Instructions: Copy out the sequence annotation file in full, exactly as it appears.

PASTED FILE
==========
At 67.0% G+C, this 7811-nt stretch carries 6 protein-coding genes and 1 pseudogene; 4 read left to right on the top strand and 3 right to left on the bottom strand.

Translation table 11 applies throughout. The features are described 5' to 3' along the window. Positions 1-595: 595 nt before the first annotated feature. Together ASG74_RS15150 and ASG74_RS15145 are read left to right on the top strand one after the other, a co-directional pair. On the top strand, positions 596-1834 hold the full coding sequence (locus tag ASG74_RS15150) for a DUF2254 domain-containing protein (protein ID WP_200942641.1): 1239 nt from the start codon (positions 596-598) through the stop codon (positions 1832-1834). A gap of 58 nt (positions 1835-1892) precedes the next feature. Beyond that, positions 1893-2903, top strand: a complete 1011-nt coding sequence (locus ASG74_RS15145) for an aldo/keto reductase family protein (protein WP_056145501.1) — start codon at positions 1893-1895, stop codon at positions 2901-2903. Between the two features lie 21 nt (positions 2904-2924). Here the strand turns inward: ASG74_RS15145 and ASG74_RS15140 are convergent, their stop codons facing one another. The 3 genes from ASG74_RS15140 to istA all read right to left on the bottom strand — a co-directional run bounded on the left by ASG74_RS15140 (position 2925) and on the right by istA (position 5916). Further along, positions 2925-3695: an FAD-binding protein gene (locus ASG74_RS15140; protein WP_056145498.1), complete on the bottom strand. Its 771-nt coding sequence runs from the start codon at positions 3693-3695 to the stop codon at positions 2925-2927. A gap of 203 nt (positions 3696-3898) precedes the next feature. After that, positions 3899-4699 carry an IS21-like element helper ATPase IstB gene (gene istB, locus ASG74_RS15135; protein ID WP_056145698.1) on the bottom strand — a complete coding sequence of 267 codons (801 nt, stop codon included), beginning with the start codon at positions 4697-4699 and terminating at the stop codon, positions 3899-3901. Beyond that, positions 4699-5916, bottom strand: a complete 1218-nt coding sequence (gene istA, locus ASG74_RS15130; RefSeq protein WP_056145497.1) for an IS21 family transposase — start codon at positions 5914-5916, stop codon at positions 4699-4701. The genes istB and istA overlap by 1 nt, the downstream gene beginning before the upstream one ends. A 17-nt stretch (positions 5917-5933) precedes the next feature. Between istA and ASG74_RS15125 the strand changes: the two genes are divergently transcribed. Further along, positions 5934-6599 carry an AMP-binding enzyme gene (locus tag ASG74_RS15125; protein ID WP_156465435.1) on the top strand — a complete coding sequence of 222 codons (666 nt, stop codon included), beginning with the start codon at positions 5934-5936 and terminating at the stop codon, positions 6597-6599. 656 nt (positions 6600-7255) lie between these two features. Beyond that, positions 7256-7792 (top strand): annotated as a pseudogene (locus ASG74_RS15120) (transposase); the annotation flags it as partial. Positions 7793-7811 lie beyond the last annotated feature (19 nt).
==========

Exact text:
At 67.0% G+C, this 7811-nt stretch carries 6 protein-coding genes and 1 pseudogene; 4 read left to right on the top strand and 3 right to left on the bottom strand.

Translation table 11 applies throughout. The features are described 5' to 3' along the window. Positions 1-595: 595 nt before the first annotated feature. Together ASG74_RS15150 and ASG74_RS15145 are read left to right on the top strand one after the other, a co-directional pair. On the top strand, positions 596-1834 hold the full coding sequence (locus tag ASG74_RS15150) for a DUF2254 domain-containing protein (protein ID WP_200942641.1): 1239 nt from the start codon (positions 596-598) through the stop codon (positions 1832-1834). A gap of 58 nt (positions 1835-1892) precedes the next feature. Beyond that, positions 1893-2903, top strand: a complete 1011-nt coding sequence (locus ASG74_RS15145) for an aldo/keto reductase family protein (protein WP_056145501.1) — start codon at positions 1893-1895, stop codon at positions 2901-2903. Between the two features lie 21 nt (positions 2904-2924). Here the strand turns inward: ASG74_RS15145 and ASG74_RS15140 are convergent, their stop codons facing one another. The 3 genes from ASG74_RS15140 to istA all read right to left on the bottom strand — a co-directional run bounded on the left by ASG74_RS15140 (position 2925) and on the right by istA (position 5916). Further along, positions 2925-3695: an FAD-binding protein gene (locus ASG74_RS15140; protein WP_056145498.1), complete on the bottom strand. Its 771-nt coding sequence runs from the start codon at positions 3693-3695 to the stop codon at positions 2925-2927. A gap of 203 nt (positions 3696-3898) precedes the next feature. After that, positions 3899-4699 carry an IS21-like element helper ATPase IstB gene (gene istB, locus ASG74_RS15135; protein ID WP_056145698.1) on the bottom strand — a complete coding sequence of 267 codons (801 nt, stop codon included), beginning with the start codon at positions 4697-4699 and terminating at the stop codon, positions 3899-3901. Beyond that, positions 4699-5916, bottom strand: a complete 1218-nt coding sequence (gene istA, locus ASG74_RS15130; RefSeq protein WP_056145497.1) for an IS21 family transposase — start codon at positions 5914-5916, stop codon at positions 4699-4701. The genes istB and istA overlap by 1 nt, the downstream gene beginning before the upstream one ends. A 17-nt stretch (positions 5917-5933) precedes the next feature. Between istA and ASG74_RS15125 the strand changes: the two genes are divergently transcribed. Further along, positions 5934-6599 carry an AMP-binding enzyme gene (locus tag ASG74_RS15125; protein ID WP_156465435.1) on the top strand — a complete coding sequence of 222 codons (666 nt, stop codon included), beginning with the start codon at positions 5934-5936 and terminating at the stop codon, positions 6597-6599. 656 nt (positions 6600-7255) lie between these two features. Beyond that, positions 7256-7792 (top strand): annotated as a pseudogene (locus ASG74_RS15120) (transposase); the annotation flags it as partial. Positions 7793-7811 lie beyond the last annotated feature (19 nt).